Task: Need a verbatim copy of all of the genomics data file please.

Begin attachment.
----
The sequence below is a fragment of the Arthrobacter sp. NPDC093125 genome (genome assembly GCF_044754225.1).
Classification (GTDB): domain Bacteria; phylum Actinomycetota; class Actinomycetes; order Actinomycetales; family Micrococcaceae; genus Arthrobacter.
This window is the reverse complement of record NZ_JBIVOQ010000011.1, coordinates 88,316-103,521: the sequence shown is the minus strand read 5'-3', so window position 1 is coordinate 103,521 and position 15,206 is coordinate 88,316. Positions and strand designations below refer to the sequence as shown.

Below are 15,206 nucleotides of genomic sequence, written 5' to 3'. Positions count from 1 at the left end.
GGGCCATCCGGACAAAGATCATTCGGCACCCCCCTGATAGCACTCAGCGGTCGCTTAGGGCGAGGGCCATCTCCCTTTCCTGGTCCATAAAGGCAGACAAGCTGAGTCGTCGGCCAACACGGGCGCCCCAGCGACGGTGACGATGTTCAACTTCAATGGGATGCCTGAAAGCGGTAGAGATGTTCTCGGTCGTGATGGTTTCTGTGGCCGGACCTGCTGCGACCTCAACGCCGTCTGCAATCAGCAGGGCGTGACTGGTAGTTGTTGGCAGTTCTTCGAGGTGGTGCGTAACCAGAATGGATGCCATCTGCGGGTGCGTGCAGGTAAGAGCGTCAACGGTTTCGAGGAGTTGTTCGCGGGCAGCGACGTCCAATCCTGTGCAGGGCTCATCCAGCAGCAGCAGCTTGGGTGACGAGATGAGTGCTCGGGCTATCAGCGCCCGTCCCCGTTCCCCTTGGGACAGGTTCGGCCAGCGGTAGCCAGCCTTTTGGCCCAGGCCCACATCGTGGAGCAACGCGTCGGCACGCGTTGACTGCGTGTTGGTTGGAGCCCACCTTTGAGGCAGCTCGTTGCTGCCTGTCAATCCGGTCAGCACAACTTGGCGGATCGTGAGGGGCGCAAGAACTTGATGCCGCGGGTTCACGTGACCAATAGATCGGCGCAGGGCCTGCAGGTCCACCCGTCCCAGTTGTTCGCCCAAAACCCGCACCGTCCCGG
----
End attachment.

The sequence below is a fragment of the Arthrobacter sp. NPDC093125 genome (genome assembly GCF_044754225.1).
Classification (GTDB): domain Bacteria; phylum Actinomycetota; class Actinomycetes; order Actinomycetales; family Micrococcaceae; genus Arthrobacter.
This window is the reverse complement of record NZ_JBIVOQ010000011.1, coordinates 88,316-103,521: the sequence shown is the minus strand read 5'-3', so window position 1 is coordinate 103,521 and position 15,206 is coordinate 88,316. Positions and strand designations below refer to the sequence as shown.

Below are 15,206 nucleotides of genomic sequence, written 5' to 3'. Positions count from 1 at the left end.
GGGCCATCCGGACAAAGATCATTCGGCACCCCCCTGATAGCACTCAGCGGTCGCTTAGGGCGAGGGCCATCTCCCTTTCCTGGTCCATAAAGGCAGACAAGCTGAGTCGTCGGCCAACACGGGCGCCCCAGCGACGGTGACGATGTTCAACTTCAATGGGATGCCTGAAAGCGGTAGAGATGTTCTCGGTCGTGATGGTTTCTGTGGCCGGACCTGCTGCGACCTCAACGCCGTCTGCAATCAGCAGGGCGTGACTGGTAGTTGTTGGCAGTTCTTCGAGGTGGTGCGTAACCAGAATGGATGCCATCTGCGGGTGCGTGCAGGTAAGAGCGTCAACGGTTTCGAGGAGTTGTTCGCGGGCAGCGACGTCCAATCCTGTGCAGGGCTCATCCAGCAGCAGCAGCTTGGGTGACGAGATGAGTGCTCGGGCTATCAGCGCCCGTCCCCGTTCCCCTTGGGACAGGTTCGGCCAGCGGTAGCCAGCCTTTTGGCCCAGGCCCACATCGTGGAGCAACGCGTCGGCACGCGTTGACTGCGTGTTGGTTGGAGCCCACCTTTGAGGCAGCTCGTTGCTGCCTGTCAATCCGGTCAGCACAACTTGGCGGATCGTGAGGGGCGCAAGAACTTGATGCCGCGGGTTCACGTGACCAATAGATCGGCGCAGGGCCTGCAGGTCCACCCGTCCCAGTTGTTCGCCCAAAACCCGCACCGTCCCGG